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I have an embedded Linux device tethered to my PC via Ethernet. The PC is able to access a tftp server via VPN, and I am trying to set up iptables rules to allow the embedded device to access the tftp server.

First of all, I used Network Manager to bring up a connection on the eno1 device, and configured the embedded device on the same (private) network. I can successfully access the web configuration page on the device.

Secondly, I added iptables rules on the PC to forward and NAT traffic to and from the VPN, where 192.168.11.0/24 is the private subnet on the local Ethernet, and the remote tftp server is on the 172.16.0.0/16 subnet via tun0:

-A FORWARD -i eno1 -j ACCEPT
-A FORWARD -o eno1 -j ACCEPT
-A POSTROUTING -s 192.168.11.0/24 -d 172.16.0.0/16 -o tun0 -j MASQUERADE

The device can now access http on the remote server via the VPN, but I have failed to find rules to forward and NAT tftp traffic to the same server. I have manually loaded the following kernel modules (I don't know whether this is necessary):

nf_nat_tftp            16384  0
nf_conntrack_tftp      16384  1 nf_nat_tftp

I have tried every combination of -A FORWARD ... RELATED,ESTABLISHED -j ACCEPT that I could think of (and that the internet suggested), but no joy. My limited understanding is that I need some sort of stateful forwarding rule, but what can I use, please?

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Since Linux 4.7 in 2016, the conntrack automatic helper assignment was disabled by default (after having years of warning about this in kernel messages):

Four years ago we introduced a new sysctl knob to disable automatic helper assignment in 72110dfaa907 ("netfilter: nf_ct_helper: disable automatic helper assignment"). This knob kept this behaviour enabled by default to remain conservative.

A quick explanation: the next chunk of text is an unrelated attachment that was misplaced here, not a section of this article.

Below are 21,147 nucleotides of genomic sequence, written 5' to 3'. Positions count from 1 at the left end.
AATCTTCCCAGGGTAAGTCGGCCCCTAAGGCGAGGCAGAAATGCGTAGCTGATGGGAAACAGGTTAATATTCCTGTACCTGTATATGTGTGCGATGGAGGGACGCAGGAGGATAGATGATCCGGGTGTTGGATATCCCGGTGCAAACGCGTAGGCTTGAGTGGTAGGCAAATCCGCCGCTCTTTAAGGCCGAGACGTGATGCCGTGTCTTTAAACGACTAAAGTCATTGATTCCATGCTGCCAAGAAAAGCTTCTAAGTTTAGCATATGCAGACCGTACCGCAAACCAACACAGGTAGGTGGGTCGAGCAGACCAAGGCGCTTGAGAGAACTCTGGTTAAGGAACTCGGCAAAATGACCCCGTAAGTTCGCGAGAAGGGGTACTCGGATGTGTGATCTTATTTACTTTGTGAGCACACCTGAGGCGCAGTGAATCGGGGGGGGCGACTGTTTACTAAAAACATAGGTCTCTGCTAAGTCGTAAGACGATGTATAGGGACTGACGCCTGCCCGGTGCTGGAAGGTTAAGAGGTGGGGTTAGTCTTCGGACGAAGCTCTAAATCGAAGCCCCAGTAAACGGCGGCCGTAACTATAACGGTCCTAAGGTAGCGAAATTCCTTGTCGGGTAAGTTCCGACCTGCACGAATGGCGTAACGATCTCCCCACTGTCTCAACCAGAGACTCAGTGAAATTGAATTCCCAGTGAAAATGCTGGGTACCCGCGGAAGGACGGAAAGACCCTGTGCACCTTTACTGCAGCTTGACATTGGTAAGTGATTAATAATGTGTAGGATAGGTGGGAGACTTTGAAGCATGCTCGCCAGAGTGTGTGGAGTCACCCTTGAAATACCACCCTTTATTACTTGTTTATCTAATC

This measure was introduced to provide a secure way to configure iptables and connection tracking helpers through explicit rules.

While it's easy to revert to the non-secure version, I'd rather provide an answer using the new method using iptables (nftables can do this too, with slight differences in the chain priorities) . The way to do this is documented in this blog: Secure use of iptables and connection tracking helpers.

So following the informations there, this should be done on the router doing NAT:

  • big warning:

    The helper module must exist and be able to be auto-loaded before the rule referencing it in the raw table, or the rule addition will fail. This could even prevent an iptables-restore to work correctly and leave a firewall without any rule at boot.

    Anyway the NAT part of the module (here nf_nat_tftp) will not be auto-loaded. So better load this module explicitly at system boot anyway as OP did.

  • assuming this is now the default or has been done:

    # sysctl -w net.netfilter.nf_conntrack_helper=0
    
  • explicit declaration of helper location, where selectors here mimic those used in OP's POSTROUTING (using the precise and unique IP address of the TFTP server would be better):

    iptables -A PREROUTING -t raw -p udp --dport 69 -s 192.168.11.0/24 -d 172.16.0.0/16 -j CT --helper tftp
    

    This rule alone should now have the helper be activated when adequate, thus triggering the mangling of TFTP data and ports, since TFTP is a complex protocol where server replies can come back from unrelated source ports to the dynamic/ephemeral client source port, as seen in this Wikipedia entry for TFTP.

  • explicitly accept generic established traffic, related traffic to tftp, and initial TFTP queries:

    Since you already ACCEPT anything coming from and going to eno1 these rules aren't useful for your current configuration. Should you choose to tighten your firewall rules, here they are. You can choose to make them more or less tight (add interfaces etc.):

    iptables -A FORWARD -m conntrack --ctstate ESTABLISHED -j ACCEPT
    iptables -A FORWARD -m conntrack --ctstate RELATED -m helper --helper tftp -s 172.16.0.0/16 -d 192.168.11.0/24 -j ACCEPT
    iptables -A FORWARD -s 192.168.11.0/24 -d 172.16.0.0/16 -p udp --dport 69 -j ACCEPT
    

    The 2nd rule authorizes those TFTP-specific reverse connections from the server to the client (hence reversed directions) before replies get them ESTABLISHED. The FORWARD chain sees non-NATed traffic, so it doesn't have to know what happened during MASQUERADE (the tftp helper did intervene there though).

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  • Immediate success! Thanks for the detailed description and the extra background info. As an aside, given that modern kernels (normally) autoload any module that is required, why is this not the case for nf_nat_tftp? Apr 13, 2020 at 22:42
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    Only nf_conntrack_tftp is auto-loaded. Not the nat "add-on"
    – A.B
    Apr 13, 2020 at 22:44
  • This is for a firewall. Not all firewalls are doing NAT.
    – A.B
    Apr 13, 2020 at 22:44

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